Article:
Artificial Helsinki

18.06.2009 at 17:32 | Posted in Architecture, History, Industrial | 13 Comments
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Helsinki is indeed a very different city than it used to be and development is progressing rapidly. New construction sites are popping up and whole districts are being reorganised as areas around the centre convert from industrial zones to housing estates. But what was the shape of Helsinki’s core districts before the industrial expansion began?
From the map below you can see what was the original coast line, about a hundred years ago, in relation to the current, expanded shore (red shape). The west coast underwent the most dramatic changes with the west harbour and docks claiming a large portion of the coast line. So have areas around the Suvilahti power plant. Both are about to be transformed into expensive housing estates. The Katajanokka harbour has clearly generated some new land too and Töölönlahti has been shrinking significantly along the years. Notably part of what used to be a lake is now a large parking lot behind Finlandia Talo. (The comparison is approximate due to inconsistencies between the old and new maps.)

source of underlying map

Following a request from Hugo I created another overlay with a map of Helsingfors dating back to 1815 in which the visible changes are even more dramatic. Back then there was nothing developed on Katajanokka yet and no railways nor stations existed.
source of underlying map

Here’s a map from the Geological Survey of Finland that neatly shows the expansion of the shorelines along the years.
I received it from Johannes.

Here’s a map that Johannes created recently using all the gathered data.



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  1. Great!

    I’d been thinking of making something like this for a while.

    What’s the source for the old map?

    This 1815 map …

    … might be a bit less accurate, but shows for example a less built up Katajanokka as two islands. In your newer old map the smaller island has had the harbour railway depot built on top of it.

    And the 1815 map also shows an unbuilt Hakaniemi before it swallowed up the island of Siltasaari and the Pikkusilta bridge on its north shore.

    What else? Töölönlahti is less built up before the railway and it’s bridge were built.

    Or try this 1696 map …

    … of Töölönlahti stretching into Kluuvinlahti down all the way over where Aleksanterinkatu is today, hence those bronze strips.

    Here are some other maps: 1696, 1808, 1815, 1876, 1902.

    Any chance of overlaying any of them, perhaps the 1815? Thanks!

  2. Some more maps:

  3. Great sources, Hugo – thanks! Reminds me that I should’ve added the source of my underlying map. You can find it and other interesting maps from here:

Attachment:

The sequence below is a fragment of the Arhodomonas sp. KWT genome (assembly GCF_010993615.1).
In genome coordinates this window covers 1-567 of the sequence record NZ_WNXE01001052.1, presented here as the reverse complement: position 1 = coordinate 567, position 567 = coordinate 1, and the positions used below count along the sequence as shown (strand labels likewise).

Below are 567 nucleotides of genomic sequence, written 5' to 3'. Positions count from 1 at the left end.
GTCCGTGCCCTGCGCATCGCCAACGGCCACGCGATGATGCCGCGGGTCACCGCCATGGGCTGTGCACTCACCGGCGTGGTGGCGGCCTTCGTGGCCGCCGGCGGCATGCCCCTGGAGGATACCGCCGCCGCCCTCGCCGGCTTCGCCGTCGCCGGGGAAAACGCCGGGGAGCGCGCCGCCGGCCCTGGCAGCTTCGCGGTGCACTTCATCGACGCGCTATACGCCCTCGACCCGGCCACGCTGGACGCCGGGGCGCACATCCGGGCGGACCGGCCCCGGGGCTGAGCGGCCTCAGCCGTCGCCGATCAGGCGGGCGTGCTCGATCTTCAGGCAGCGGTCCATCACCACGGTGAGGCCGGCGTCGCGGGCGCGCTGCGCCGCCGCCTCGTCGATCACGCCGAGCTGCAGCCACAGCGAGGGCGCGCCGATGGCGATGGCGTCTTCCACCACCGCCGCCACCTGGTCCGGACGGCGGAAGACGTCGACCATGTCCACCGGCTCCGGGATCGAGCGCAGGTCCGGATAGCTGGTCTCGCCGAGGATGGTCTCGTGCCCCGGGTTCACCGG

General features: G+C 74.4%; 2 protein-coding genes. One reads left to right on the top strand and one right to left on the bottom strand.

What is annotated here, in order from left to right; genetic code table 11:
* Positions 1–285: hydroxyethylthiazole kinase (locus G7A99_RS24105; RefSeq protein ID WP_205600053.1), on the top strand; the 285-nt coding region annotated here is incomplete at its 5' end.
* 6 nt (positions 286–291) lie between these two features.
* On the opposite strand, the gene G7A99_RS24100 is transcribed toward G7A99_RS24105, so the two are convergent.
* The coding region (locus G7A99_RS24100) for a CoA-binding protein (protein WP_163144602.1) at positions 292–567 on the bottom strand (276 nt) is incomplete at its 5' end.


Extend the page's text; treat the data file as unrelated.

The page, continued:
And yes, I’ll try overlaying another map. Perhaps the one from 1815 is indeed the most interesting.

  4. Darren Webb’s found a a list of Helsinki’s assimilated islands on Wikipedia.

  5. See also

    • Great overlay that one. The mainland seems to align better than mine. Still, the islands in the east just don’t want to match. I’d guess it’s because mapping islands was particularly difficult in the old days.

  6. Hey!
    I’ve just discovered your blog and I’m impressed!! I knew there where so many things still to see from Helsinki, but not THAT many! heh
    It’s been a good while since your last post, I hope you keep going and showing us more places to go : )

    It is so interesting!!! and you made me think of doing one of your trips or places to go/to see to make of my Sunday a diferent one.


  7. Thanks so much! Now I surely feel encouraged to post. :) Do expect some new stuff soon!

  8. Really feel so! We just came back from Vanhankaupunginkoski and I’m so happy to have found you! You know, Sundays are the best days to go around and see new things but sometimes I’m out of ideas… I cannot wait to try the russian-ukranian restaurant in Kallio and also the cafeterias!! ^^

  9. […] the help of Georges-Eugène Haussmann, but Helsinki changes. The change has been visible in the constantly altered coastlines. And the change has manifested in the recent years by the migration of industries and […]

  10. Very interesting post. I’d like to use your overlay map on my site, is that ok with you? I will of course credit the reference. I am discussing the history of planning Helsinki and the Jatkassari and Kalastama developments. I have part 1 posted and should have two more up by end of day tomorrow.

    • Sure, no problem. Don’t forget to share the link to your post when it’s ready.

  11. thanks for all the info guys, it;s very helpful!

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